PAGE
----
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The Suez situation is a sign of changing trade times

The Suez Crisis is a pivot point of a unipolar world turning on its axis as it fractures into new bloc formations in a post-Covid continuum, not unlike pre-globalised trade affiliations, and dragging markets along into unfamiliar supply chain territory.

Speaking during a webinar on the shipping disruption that has resulted from Yemen’s Houthi rebels attacking maritime traffic in the Red Sea and the Gulf of Aden, effectively paralysing Egypt’s biggest GDP contributor, maritime security expert Dr Moritz Brake said: “We’re not just talking about the disruption of shipping lines.”

Brake, who heads up maritime consultancy Nexmaris in Köln and is a senior fellow of CASSIS Think Tank at the University of Bonn, said the situation at the Suez is a symptom of a much bigger disruption of the current global economic order. He said as noticeable as disruptions of important waterways such as the Suez are, its current destabilisation is “part of an overall plan – it’s intentional.

“You have to realise that this is not an accident. We’re not just dealing with another Ever Given scenario,” Brake said, referring to the March 2021 incident when an ultra-large container vessel got stuck in the southern channel of the Suez.

“We’re looking at major geopolitical actors causing a disruption here which doesn’t just attack shipping.

“It’s also a major test in the challenge and competition between Russia and Iran via the Houthis as a proxy, against the West, with at least the tacit backing of the Chinese.”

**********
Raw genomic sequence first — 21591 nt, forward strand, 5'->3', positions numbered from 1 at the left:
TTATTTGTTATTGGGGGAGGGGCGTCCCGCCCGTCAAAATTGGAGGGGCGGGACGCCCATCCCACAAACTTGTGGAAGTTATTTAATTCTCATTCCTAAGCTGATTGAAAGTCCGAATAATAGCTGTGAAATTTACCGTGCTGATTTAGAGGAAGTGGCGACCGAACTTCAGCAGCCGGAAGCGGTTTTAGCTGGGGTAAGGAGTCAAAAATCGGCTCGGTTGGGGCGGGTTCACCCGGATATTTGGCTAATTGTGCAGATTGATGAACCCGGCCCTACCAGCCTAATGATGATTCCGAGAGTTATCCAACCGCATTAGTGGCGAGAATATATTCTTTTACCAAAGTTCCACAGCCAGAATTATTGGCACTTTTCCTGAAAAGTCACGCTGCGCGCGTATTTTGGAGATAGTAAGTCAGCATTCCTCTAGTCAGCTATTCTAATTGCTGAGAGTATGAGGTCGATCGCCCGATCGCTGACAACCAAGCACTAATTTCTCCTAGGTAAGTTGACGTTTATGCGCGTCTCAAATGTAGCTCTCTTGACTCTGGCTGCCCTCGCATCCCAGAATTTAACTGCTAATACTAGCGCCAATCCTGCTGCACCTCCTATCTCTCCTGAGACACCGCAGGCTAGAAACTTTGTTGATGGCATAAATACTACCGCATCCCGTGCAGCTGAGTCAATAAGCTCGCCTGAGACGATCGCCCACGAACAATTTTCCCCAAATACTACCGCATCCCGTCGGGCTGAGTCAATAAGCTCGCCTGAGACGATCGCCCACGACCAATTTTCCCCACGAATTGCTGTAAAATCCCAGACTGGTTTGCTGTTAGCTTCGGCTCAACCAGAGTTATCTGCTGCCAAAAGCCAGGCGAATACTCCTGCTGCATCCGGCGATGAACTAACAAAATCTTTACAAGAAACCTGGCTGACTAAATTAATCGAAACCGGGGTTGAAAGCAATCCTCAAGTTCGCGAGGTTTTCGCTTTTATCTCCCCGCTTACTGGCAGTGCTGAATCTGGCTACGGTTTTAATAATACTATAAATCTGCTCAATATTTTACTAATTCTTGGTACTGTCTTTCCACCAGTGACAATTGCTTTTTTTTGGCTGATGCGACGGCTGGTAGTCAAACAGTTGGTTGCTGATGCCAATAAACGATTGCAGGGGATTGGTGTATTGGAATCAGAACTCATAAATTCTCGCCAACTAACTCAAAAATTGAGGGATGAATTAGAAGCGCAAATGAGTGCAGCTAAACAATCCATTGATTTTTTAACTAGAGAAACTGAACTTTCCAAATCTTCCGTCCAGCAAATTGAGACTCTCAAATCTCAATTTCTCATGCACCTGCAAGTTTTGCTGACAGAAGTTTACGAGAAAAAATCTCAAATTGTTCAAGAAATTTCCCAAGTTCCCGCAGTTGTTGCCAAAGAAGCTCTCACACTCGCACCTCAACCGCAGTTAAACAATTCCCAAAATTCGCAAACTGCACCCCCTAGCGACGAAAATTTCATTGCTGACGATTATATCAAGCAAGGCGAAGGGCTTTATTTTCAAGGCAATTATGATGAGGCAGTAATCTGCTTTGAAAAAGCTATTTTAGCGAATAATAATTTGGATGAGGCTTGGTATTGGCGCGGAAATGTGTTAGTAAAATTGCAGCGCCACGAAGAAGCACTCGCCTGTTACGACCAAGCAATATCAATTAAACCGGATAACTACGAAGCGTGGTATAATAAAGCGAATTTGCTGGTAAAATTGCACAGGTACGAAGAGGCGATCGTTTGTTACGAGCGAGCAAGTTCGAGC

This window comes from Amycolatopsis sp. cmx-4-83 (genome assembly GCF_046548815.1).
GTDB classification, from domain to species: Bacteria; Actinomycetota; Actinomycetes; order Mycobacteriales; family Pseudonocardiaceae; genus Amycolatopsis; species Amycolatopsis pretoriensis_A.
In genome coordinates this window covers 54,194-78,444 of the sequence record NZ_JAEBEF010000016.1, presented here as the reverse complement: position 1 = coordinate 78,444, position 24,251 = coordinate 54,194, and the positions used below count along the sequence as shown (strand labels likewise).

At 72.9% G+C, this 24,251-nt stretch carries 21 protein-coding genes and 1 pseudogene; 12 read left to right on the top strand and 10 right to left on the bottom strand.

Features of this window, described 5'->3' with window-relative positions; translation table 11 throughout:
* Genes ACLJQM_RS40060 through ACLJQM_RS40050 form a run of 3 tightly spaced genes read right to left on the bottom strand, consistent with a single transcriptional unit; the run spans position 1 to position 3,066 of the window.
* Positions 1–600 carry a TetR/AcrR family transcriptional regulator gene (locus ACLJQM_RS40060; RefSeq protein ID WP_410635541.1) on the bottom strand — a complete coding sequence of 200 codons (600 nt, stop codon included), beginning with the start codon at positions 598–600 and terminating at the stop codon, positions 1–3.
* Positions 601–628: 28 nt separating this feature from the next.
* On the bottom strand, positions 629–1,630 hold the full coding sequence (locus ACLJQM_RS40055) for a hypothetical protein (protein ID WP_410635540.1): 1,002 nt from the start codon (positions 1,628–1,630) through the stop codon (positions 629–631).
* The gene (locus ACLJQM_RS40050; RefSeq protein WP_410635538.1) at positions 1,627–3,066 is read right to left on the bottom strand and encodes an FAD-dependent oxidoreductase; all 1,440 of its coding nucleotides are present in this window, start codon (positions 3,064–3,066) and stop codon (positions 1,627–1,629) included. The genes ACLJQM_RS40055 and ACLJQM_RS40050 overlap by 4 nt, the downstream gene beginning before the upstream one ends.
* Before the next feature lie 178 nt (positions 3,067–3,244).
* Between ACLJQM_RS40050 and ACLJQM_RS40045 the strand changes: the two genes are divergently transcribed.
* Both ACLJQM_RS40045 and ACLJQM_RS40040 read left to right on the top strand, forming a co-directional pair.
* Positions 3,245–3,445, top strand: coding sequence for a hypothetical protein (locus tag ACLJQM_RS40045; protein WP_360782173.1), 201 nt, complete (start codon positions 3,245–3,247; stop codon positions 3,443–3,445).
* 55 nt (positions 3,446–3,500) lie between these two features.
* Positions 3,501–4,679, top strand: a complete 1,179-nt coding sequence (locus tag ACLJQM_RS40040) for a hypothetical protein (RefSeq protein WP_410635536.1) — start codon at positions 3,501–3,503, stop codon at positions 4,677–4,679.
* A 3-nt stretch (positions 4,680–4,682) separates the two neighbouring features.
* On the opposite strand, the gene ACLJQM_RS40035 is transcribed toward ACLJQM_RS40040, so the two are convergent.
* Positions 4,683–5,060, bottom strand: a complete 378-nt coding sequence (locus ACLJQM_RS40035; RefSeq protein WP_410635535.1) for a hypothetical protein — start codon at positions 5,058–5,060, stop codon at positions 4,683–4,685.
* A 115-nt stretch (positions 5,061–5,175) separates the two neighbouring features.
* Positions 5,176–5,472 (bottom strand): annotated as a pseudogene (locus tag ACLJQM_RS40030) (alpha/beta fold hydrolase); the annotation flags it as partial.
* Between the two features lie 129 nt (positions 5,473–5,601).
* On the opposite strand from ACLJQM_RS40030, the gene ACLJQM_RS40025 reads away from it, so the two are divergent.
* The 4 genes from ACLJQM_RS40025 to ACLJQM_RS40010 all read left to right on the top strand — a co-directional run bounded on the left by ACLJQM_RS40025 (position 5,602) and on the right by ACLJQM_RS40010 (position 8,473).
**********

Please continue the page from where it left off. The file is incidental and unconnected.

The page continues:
In responding to the Suez Crisis and its impact of leading lines sailing around Africa instead of using the risk-heavy shorter passage between Europe and Asia, the US and Europe must act accordingly, he said. On the surface, the Houthi attacks and counter-attacks by combined naval forces have grabbed the world’s attention, impacting markets as far away as Germany, where industrial shutdowns have led to layoffs and increased economic pressure. Ultimately there’s much more at play than headline-grabbing waterway disruption.

“It leads to a noticeable danger of solidifying blocs,” Brake said.

“Because of these attacks, certain trade structures will become more favourable than others. Existing competition between East and West is, in one way or another, supported by these attacks and the building of blocs.”

Caught in between, Brake warned attendees of the webinar organised by South Africa’s Maritime Business Council (MBC), are smaller countries dragged along in the wake of bigger economies increasingly hostile to one another.

“It cannot be in the interest of many countries finding themselves in between. Who do they align with?”

He said as deplorable as it is that maritime traffic is targeted by countries with ulterior motives and agitating for de-globalised multipolarity, the missile strikes around the Horn of Africa should be seen for what is – a distraction.

“There is a bigger picture here,” Brake said.

By: Eugene Goddard